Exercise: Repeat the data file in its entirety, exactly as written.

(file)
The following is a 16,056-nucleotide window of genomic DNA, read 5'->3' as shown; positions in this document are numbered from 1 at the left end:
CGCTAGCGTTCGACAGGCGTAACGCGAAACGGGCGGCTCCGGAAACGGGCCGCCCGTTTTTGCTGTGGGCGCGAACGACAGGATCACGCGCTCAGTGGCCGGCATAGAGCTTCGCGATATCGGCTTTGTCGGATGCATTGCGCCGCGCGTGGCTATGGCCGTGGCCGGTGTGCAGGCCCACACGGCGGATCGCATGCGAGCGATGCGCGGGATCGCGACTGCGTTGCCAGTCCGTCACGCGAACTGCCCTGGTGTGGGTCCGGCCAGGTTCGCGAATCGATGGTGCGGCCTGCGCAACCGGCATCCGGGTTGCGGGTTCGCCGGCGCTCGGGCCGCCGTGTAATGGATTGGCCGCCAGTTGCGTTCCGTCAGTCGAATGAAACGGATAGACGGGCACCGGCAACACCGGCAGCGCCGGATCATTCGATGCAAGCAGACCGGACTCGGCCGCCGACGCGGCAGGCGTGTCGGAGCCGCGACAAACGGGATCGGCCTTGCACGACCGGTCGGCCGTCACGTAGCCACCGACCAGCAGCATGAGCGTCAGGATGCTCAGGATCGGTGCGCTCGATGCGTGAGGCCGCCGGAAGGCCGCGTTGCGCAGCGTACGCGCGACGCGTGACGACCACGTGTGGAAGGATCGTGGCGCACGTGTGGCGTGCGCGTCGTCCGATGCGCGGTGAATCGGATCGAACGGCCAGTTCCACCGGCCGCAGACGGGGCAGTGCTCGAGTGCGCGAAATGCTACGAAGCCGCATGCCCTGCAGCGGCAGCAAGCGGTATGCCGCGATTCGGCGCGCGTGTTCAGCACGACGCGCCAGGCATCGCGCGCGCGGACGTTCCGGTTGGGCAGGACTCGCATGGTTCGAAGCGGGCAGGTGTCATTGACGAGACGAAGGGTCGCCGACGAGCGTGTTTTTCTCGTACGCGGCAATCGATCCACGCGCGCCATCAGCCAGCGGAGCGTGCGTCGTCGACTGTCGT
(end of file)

The following is a 16,056-nucleotide window of genomic DNA, read 5'->3' as shown; positions in this document are numbered from 1 at the left end:
CGCTAGCGTTCGACAGGCGTAACGCGAAACGGGCGGCTCCGGAAACGGGCCGCCCGTTTTTGCTGTGGGCGCGAACGACAGGATCACGCGCTCAGTGGCCGGCATAGAGCTTCGCGATATCGGCTTTGTCGGATGCATTGCGCCGCGCGTGGCTATGGCCGTGGCCGGTGTGCAGGCCCACACGGCGGATCGCATGCGAGCGATGCGCGGGATCGCGACTGCGTTGCCAGTCCGTCACGCGAACTGCCCTGGTGTGGGTCCGGCCAGGTTCGCGAATCGATGGTGCGGCCTGCGCAACCGGCATCCGGGTTGCGGGTTCGCCGGCGCTCGGGCCGCCGTGTAATGGATTGGCCGCCAGTTGCGTTCCGTCAGTCGAATGAAACGGATAGACGGGCACCGGCAACACCGGCAGCGCCGGATCATTCGATGCAAGCAGACCGGACTCGGCCGCCGACGCGGCAGGCGTGTCGGAGCCGCGACAAACGGGATCGGCCTTGCACGACCGGTCGGCCGTCACGTAGCCACCGACCAGCAGCATGAGCGTCAGGATGCTCAGGATCGGTGCGCTCGATGCGTGAGGCCGCCGGAAGGCCGCGTTGCGCAGCGTACGCGCGACGCGTGACGACCACGTGTGGAAGGATCGTGGCGCACGTGTGGCGTGCGCGTCGTCCGATGCGCGGTGAATCGGATCGAACGGCCAGTTCCACCGGCCGCAGACGGGGCAGTGCTCGAGTGCGCGAAATGCTACGAAGCCGCATGCCCTGCAGCGGCAGCAAGCGGTATGCCGCGATTCGGCGCGCGTGTTCAGCACGACGCGCCAGGCATCGCGCGCGCGGACGTTCCGGTTGGGCAGGACTCGCATGGTTCGAAGCGGGCAGGTGTCATTGACGAGACGAAGGGTCGCCGACGAGCGTGTTTTTCTCGTACGCGGCAATCGATCCACGCGCGCCATCAGCCAGCGGAGCGTGCGTCGTCGACTGTCGT